Things small enough that you would never notice in person can become huge issues when reviewing your photos. Take the time to prepare a product with as few scratches and blemishes as possible, wipe down every surface, and clean your product with a camera lens/eyeglass cloth every few minutes during your shoot to get rid of smudges and dust.

Product Photography Tips.png

4. Editing is Cheap, Easy, and Necessary

No matter how hard you try, there will always be blemishes on your product, and no matter how good your background is when you are photographing it, it will never result in the pure white that you need for webpages. $10 a month will get you access to Adobe’s full suite of photography applications on your computer and on mobile. For the PC/Mac, try options as simple as Photoshop’s paint bucket tool to make your background a pure white, or Lightroom’s excellent blemish-removing features. For iOS, try Adobe’s Photoshop Fix or Pixelmator for blemish removal, and Photoshop Mix for background removal. If you want a more professional solution, try Affinity Photo.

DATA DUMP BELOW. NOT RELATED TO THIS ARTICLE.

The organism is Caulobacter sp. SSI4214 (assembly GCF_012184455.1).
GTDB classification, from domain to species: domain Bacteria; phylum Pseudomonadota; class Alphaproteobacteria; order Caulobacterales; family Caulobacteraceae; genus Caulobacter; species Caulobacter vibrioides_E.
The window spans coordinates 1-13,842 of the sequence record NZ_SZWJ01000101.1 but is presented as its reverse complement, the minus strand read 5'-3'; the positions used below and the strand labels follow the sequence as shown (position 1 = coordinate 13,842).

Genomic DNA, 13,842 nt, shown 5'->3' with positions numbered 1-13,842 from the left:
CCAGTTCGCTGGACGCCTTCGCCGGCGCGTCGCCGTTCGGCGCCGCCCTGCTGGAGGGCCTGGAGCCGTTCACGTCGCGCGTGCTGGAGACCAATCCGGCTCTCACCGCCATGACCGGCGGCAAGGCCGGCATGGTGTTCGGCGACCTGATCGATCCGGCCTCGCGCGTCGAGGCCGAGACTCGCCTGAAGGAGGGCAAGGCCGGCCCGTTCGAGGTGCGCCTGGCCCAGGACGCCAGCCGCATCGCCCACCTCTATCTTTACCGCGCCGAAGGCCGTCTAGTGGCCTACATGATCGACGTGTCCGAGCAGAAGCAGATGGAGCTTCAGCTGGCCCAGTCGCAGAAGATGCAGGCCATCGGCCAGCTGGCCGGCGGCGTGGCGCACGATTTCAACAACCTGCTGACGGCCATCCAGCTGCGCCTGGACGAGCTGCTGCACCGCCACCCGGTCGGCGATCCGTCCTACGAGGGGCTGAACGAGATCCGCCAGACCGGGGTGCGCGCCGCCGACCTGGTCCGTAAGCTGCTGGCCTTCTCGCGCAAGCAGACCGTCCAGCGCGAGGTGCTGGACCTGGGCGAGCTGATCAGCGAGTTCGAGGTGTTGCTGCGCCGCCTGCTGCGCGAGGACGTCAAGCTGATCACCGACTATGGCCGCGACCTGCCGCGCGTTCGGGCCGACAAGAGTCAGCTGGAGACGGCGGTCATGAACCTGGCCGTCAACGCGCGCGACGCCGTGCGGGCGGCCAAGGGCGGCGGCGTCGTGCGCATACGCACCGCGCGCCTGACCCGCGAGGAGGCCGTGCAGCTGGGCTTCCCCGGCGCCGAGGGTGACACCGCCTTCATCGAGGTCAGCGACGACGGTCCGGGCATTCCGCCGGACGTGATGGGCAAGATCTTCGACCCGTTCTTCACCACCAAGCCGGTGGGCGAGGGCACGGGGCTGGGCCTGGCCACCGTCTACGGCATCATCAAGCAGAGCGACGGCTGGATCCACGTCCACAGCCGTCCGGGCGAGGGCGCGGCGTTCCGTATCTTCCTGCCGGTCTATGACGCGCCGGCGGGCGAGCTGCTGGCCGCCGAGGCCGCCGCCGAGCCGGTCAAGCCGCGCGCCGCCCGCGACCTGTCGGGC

5. Know Your Platform

Each online platform like Amazon, eBay, and Etsy has its own guidelines for product photography. Amazon has especially strict guidelines for their listings, so take a couple minutes to look over the guidelines for the platforms you’ll be selling on. Also keep in mind things like image size when uploading your photos. Huge images = huge load times, so take the time to optimize your images for the platform you upload them to.

Amazon Guidelines

Ebay Guidelines

Thanks for reading! If you want more tips and tutorials, please consider subscribing to receive occasional updates and resources.